Pinedale senior picked to play at Shrine Bowl

Robert Galbreath photos McCulloch finds room to drive the ball up the middle during this season’s game against Jackson.

Football did not come

easily for Pinedale senior Josef McCulloch.

When he started playing in middle school, he

lacked confidence and did not believe he had

any talent for the sport. He went out for football

in ninth grade, but broke his ankle and

ended up on the bench.

At this point, throwing in the towel and

quitting seemed like an easy option. But Mc-

Culloch’s father urged him to stick with it.

McCulloch went out for football again during

his sophomore year. He logged hour after

hour conditioning in the weight room, going

the extra mile in practice and watching videos

of opponents to better understand the game.

Pinedale’s head coach at the time, Mike

Gregory, recognized the young player’s

strong work ethic and saw a talent begin to

emerge. McCulloch suddenly found himself

on the field with the starting lineup as a middle

linebacker.

“My first time starting was my sophomore

year against Greybull,” McCulloch said.

“I was scared out of my mind. These guys

around me were going all out.”

McCulloch did not flinch on the field. He

put his head down and charged right into his

fears.

Today, McCulloch is one of the top defensive

players in the state, sought after by college

recruiters and a confident team leader.

Last week, coaches from across southern

Wyoming honored McCulloch when they

chose him to compete at the Shrine Bowl this

summer.

Every year, two teams from northern and

southern Wyoming battle it out on the gridiron

in Casper to raise money for Shriner’s

Hospitals for Children. Making it to the roster

is a high honor for a high school football

player. Out of hundreds of top senior players,

only 36 make the cut for each team.

Benefits of the game

Football is so much more than the touchdowns

scored every Friday night under the

bright lights. In addition to maintaining top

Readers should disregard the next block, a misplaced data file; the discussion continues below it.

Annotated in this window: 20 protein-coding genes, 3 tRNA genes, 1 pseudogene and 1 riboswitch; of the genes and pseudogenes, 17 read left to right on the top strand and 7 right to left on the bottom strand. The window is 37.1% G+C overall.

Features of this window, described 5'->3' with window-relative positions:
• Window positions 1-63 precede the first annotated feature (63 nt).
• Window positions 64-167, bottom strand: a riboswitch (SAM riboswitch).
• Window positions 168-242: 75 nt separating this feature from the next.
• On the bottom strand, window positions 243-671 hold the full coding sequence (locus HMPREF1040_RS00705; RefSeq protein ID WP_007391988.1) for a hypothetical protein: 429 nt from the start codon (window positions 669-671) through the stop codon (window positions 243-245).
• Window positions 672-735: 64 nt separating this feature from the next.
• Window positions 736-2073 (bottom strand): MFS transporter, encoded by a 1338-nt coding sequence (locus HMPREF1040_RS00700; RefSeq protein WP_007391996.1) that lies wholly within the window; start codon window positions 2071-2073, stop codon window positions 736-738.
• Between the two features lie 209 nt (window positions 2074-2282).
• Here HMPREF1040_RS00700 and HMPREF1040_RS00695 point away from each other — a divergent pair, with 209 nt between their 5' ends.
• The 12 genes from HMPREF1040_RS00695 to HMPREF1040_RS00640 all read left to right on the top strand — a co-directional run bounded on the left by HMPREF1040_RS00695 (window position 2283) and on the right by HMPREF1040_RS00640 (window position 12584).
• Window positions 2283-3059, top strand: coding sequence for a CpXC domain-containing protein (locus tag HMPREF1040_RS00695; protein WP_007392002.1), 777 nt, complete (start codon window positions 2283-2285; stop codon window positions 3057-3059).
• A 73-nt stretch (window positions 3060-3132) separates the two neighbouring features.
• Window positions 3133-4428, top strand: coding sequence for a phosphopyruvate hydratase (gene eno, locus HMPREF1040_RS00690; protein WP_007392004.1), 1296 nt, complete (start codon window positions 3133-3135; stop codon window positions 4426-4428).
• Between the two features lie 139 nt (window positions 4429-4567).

physical and mental shape, players also learn

skills and character traits that will help them

navigate their future.

McCulloch cannot imagine his life without

the sport.

“Football is therapy for me,” he said. “I

tend to get hotheaded, but I can let it all out

on the football field. I just love the game – it’s

my favorite sport and something to continue

with in the future.”

Teamwork is a skill that players learn and

is crucial to winning a game. McCulloch explained

that keeping the lines of communication

open on the field is important in a game

where almost two dozen players are moving

quickly in all directions.

“You have to build a connection with your

team and bond together mentally,” he said.

“Once you’re all in sync, you can’t worry

about what the others are doing and you can

focus on what you’re supposed to do. Being

on the same page (as a team) is part of success.”

Forming these skills takes time, McCulloch

said, but the time spent is worth it. Players

can transfer the teamwork skills they pick

up on the field to form positive relationships

off the field and “be in sync” with future coworkers

down the road, McCulloch added.

Playing smart on the field is also key.

McCulloch spent hours watching footage of

games to learn every small detail about how

other players in each position move across the

field.

“I’m not very big as far as linemen go,” he

said. “So I have to be smart and know where

the other guy is going to move next.”

As a player on a relatively small team, Mc-

Culloch and many of his teammates have to

learn multiple positions on defense and offense.

Pinedale doesn’t have the numbers to

field separate defensive, offensive and special

teams. Learning to be adaptable and switch

Robert Galbreath photos

McCulloch finds room to drive the ball up the middle during this season’s

game against Jackson.

McCulloch moves the ball away from opponents during this season’s

game against Mountain View.

roles made McCulloch more attractive to college

recruiters, even though he admits that

this situation makes it difficult to play one

position to “full potential.”

“It makes you tougher,” he said. “That’s

what football is all about.”

Shrine Bowl and beyond

McCulloch will play defense for the team

from southern Wyoming at the Shrine Bowl.

He is looking forward to seeing friends and

opponents from other teams and sports when

practice begins this summer. McCulloch said

that the chance to meet kids at the Shriner’s

Hospital in Salt Lake City and connecting

with them over sports will be a positive experience.

McCulloch is a multi-sport athlete who

also is a member of the varsity basketball

team and goes out for soccer in the spring. He

also enjoys playing percussion with the high

school band. When he actually has some free

time, McCulloch enjoys outdoor activities

like fishing and hunting.

This fall, McCulloch is planning to attend

Iowa Wesleyan University after narrowing

down his options from among the other

schools that tried to recruit him. He is considering

studying special education or business.

McCulloch will play defense on the college

team. He said he will have to start all

over again with a new team and work his way

up the ladder, proving himself practice by

practice.

But McCulloch is not afraid of hard work

and starting from the bottom to reach the top.

He said part of his success is all of the people

who supported him.


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